William Gibson, Agency (Viking 2020)
It’s more than a decade since I’ve read any William Gibson. Picking him up again has been a joy.
The book starts in San Francisco, in roughly our time. Verity Jane, our hero, has just come out of a period of hiding away from the tabloids after breaking up with a celebrity tech billionaire, and has got a job testing a cool new device. The device consists of a headset and glasses: when she puts them on, she is immediately in contact with an entity who identifies herself as Eunice, who sees through the glasses, has a great line of patter and a vast store of knowledge whose origin she herself doesn’t know. Eunice is pretty bossy. She shields her conversations with Verity from the surveillance of the company that owns her, amasses a fortune by playing on the internet, and has soon organised a network of agents who know her only as Verity’s PA. As the story develops we realise that this is a world where Hillary Clinton won the 2016 election, and Brexit didn’t happen, but things aren’t all roses: there’s a threat of imminent nuclear war over an incident in Turkey. Eunice is a miraculous new form of AI who may be on track to prevent the nuclear disaster.
Meanwhile, in alternate chapters, a group of characters in a weird, technologically advanced future (implanted phones, invisible flying driverless cars, animated tattoos, and un-described things with names like stub, peri, controller) go about their lives looking after babies and getting by in a society dominated by a group called the klept, with ‘the pandemics’ and ‘the jackpot’ mentioned as major past events. These characters are taking a godlike interest in Verity and Eunice.
That’s the set-up. It’s all told with an infectious delight in detailed invention,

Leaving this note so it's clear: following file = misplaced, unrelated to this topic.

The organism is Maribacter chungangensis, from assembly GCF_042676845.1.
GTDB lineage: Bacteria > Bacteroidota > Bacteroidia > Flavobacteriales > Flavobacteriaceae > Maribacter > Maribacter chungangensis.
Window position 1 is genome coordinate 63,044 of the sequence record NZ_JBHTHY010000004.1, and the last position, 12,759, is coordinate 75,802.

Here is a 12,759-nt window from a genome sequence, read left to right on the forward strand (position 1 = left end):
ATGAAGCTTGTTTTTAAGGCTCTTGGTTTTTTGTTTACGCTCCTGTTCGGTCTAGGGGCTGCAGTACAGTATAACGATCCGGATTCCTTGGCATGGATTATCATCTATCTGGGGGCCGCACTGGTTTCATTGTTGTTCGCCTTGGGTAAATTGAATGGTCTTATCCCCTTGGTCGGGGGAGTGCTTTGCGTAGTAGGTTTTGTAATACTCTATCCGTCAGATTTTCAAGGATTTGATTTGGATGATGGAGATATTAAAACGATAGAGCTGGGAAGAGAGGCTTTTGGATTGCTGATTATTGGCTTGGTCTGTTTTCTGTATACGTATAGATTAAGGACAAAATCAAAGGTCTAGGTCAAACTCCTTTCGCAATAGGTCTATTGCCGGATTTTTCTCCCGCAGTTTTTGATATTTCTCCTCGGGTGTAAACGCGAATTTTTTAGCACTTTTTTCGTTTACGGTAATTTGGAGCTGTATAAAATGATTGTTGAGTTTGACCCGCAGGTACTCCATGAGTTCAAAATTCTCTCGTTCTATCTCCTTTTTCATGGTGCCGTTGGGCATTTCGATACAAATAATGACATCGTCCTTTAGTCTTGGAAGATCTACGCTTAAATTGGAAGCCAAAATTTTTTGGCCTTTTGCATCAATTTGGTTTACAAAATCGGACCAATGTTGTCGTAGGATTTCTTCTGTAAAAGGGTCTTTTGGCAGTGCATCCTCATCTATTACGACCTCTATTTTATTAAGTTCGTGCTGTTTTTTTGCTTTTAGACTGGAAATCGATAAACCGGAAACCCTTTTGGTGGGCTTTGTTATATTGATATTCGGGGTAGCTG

Paragraph by paragraph, it’s witty, surprising, and inventive. The stakes are high, the humour is sly. The unexplained technologies and relationships are tantalising. As far as I was concerned nothing could go wrong.
And, though for great slabs there was a lot of colour and movement that didn’t amount to much, and some bits were complete nonsense, I loved every moment.
I was enthralled by Gibson’s first three books of dazzling and often incomprehensible science fiction, the Sprawl trilogy – Neuromancer (1984), Count Zero (1986) and Mona Lisa Overdrive (1988). I was less thrilled by the Bridge trilogy, which came next – Virtual Light (1993), Idoru (1996) and All Tomorrow’s Parties (1999). I read the first two books of the Blue Ant trilogy – Pattern Recognition (2003) and Spook Country (2007), and didn’t bother with Zero History (2010). These six books are also science fiction, but set in a time and on a planet very like ours with technology not that different from ours, with a lot of virtual reality, location-based art and social media.
It turns out that Agency, a birthday present from a friend, is the sequel to Gibson’s 2014 novel The Peripheral. If I’d read that book, the not completely unpleasant disorientation I felt in the first half of this one might have been mitigated, though – this being William Gibson – maybe not. I’m attached to these characters and to these (spoiler alert) bifurcating time lines. The Peripheral and whatever comes next are now on my to-be-read list.